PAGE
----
Consider a protein A capture step. Typically, production scale uses columns with an internal diameter of 60–100 cm and protein A volumes of 50–150 L. No single-use prepacked CGMP columns are available currently at that scale. Furthermore, even if such disposable columns were available, and we used up to 30 cycles during a campaign, the cost contribution of just the protein A media would be extremely high (typically >650,000 €). By transforming that batch capture process into a continuous one, we could work on two factors to shrink column size: We can at least double column capture capacity, often by running chromatography in countercurrent mode, and requiring only half of the packed-bed volume. We can run the operation faster and 24 hours/day to achieve much higher cycle numbers within the processing time (again shrinking the necessary column size). Last, but not least, continuous chromatography processes need several columns. In this case study, the operation could run with four 2-L to 8-L columns (ID 15–30 cm). Such dimensions allow us to implement single-use technology.
Requirements for batch and continuous processing applications are different for single-use technology because continuous operation typically uses the technology over a longer period that might also include cleaning cycles for certain downstream unit operations. So material requirements for such disposable technologies run in continuous mode are more demanding to keep integrity and functionality over their period of use.
Finally, I really think that adapted disposable technologies can help a lot to make it easier to implement continuous contained processing lines.
Some people talk about “blurring the lines” between upstream and downstream — presumably to create a seamless, integrated biomanufacturing process that can occur in one single ballroom suite using closed systems that are connected from bioreactor through purification of final drug substance. Can you speak to the contamination risks associated with this idea and whether you believe it will be possible?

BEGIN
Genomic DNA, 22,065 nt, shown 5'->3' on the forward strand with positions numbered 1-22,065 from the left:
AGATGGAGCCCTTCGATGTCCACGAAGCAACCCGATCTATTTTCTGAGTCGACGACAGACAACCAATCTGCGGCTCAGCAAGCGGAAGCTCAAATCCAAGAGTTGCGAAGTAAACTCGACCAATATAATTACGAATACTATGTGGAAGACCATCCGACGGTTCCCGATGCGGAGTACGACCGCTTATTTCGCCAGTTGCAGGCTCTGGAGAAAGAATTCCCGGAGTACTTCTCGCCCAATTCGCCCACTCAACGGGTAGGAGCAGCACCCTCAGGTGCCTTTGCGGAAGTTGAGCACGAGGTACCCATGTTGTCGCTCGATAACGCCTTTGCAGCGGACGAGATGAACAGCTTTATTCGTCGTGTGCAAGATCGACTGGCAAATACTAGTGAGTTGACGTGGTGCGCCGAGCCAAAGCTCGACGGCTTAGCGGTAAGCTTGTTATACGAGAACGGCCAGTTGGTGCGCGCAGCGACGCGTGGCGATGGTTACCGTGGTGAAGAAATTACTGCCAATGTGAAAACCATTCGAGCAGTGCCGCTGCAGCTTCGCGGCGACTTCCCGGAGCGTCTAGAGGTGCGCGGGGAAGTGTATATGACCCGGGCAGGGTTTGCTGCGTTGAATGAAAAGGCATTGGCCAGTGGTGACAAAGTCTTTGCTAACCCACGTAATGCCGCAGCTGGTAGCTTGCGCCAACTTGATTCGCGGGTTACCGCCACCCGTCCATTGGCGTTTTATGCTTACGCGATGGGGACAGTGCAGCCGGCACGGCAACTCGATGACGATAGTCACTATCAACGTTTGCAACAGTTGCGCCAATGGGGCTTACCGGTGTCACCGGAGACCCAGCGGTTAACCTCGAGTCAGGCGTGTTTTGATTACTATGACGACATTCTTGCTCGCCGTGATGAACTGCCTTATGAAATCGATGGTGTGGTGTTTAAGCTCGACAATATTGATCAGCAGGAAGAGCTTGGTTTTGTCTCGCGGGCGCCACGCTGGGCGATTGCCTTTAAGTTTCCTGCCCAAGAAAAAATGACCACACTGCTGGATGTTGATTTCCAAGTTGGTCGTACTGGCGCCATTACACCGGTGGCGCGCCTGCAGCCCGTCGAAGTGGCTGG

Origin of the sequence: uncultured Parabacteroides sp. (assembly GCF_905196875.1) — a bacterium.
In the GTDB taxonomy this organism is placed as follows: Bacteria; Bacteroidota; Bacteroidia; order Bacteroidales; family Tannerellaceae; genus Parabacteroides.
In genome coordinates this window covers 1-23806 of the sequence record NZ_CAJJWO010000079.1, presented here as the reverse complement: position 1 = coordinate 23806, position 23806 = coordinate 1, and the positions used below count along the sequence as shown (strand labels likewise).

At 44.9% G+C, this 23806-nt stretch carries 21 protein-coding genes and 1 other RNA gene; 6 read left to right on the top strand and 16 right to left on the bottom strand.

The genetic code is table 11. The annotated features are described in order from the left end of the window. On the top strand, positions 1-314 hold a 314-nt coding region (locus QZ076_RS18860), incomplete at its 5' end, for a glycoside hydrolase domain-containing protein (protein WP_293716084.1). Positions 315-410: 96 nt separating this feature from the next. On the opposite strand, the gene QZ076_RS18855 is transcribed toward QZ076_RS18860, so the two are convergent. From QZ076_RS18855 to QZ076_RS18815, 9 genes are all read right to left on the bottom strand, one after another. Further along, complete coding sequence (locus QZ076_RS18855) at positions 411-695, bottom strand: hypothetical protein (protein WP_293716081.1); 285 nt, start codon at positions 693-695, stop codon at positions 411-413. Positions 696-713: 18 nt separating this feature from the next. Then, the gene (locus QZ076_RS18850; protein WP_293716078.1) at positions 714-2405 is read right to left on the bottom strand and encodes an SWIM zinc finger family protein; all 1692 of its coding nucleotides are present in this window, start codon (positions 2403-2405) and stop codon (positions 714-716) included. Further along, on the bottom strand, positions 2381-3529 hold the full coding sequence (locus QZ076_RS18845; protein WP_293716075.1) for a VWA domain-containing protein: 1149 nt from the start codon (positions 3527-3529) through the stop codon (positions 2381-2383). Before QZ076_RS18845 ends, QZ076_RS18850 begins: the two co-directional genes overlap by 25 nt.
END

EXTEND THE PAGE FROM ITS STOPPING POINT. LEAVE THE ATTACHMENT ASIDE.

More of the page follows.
HOLZER: Bringing up- and downstream closer together — in terms of process integration and operations — is absolutely necessary for integrated continuous biomanufacturing. However, this does not necessarily mean working in a single ballroom. As for batch operations, risk assessments need to evaluate and treat the risk of cross-contamination, viral contamination, microbial contamination, mix-up, product flow, and so on. Even with closed systems, each single operation (e.g., sampling, room cleaning, and decontamination procedures) must be evaluated for its impact (e.g., of leakage of connections or breakdown of tubing) on all operations going on in the ballroom.
The risk level depends on several factors: whether animal-derived components are used in a process, the nature of the production cell line itself, whether the production area is dedicated to a single product or part of a multiproduct operation, the overall process duration, and ballroom containment. All together, many risks need to be assessed for the individual product and process, and acceptable response plans should be developed. However, before evaluating continuous integrated processing of up- and downstream in a single ballroom, we need to make sure that a process runs reproducibly under controlled conditions.
I can’t imagine drug-product formulation and fill–finish getting physically connected to that integrated drug-substance process line described above. Isn’t that asking too much?
It really depends on the motivation to run a whole process from drug substance to drug product continuously. Could there be some specific supply chain needs, for example, or is a product very unstable? Product hold steps at the drug-substance stage provide flexibility to adjust production schedules according to different drug-product needs. Furthermore, fill–finish operations often are performed by sites and companies with specific know-how and skills. In terms of technology, it’s not so challenging to transform batch formulation and fill–finish operations into continuous ones; most filling and packaging lines already run continuously. So it only would need a focus on formulation.
Generally it is important that objectives are clearly set by management and the company when we are talking of fundamental changes in the way of working.
I’m grateful to Margit for her contribution and taking the time to chat. Read more about these topics and more in my featured report in BioProcess International’s May issue: Continuous Processes — Disposables Integrate Upstream and Downstream Processing.